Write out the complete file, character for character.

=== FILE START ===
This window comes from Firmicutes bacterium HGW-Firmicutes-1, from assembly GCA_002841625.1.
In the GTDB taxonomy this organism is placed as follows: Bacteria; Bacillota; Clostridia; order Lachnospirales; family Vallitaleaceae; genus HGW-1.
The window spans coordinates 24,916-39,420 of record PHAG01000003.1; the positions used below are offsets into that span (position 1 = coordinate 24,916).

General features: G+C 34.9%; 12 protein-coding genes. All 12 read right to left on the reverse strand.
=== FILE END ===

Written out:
This window comes from Firmicutes bacterium HGW-Firmicutes-1, from assembly GCA_002841625.1.
In the GTDB taxonomy this organism is placed as follows: Bacteria; Bacillota; Clostridia; order Lachnospirales; family Vallitaleaceae; genus HGW-1.
The window spans coordinates 24,916-39,420 of record PHAG01000003.1; the positions used below are offsets into that span (position 1 = coordinate 24,916).

General features: G+C 34.9%; 12 protein-coding genes. All 12 read right to left on the reverse strand.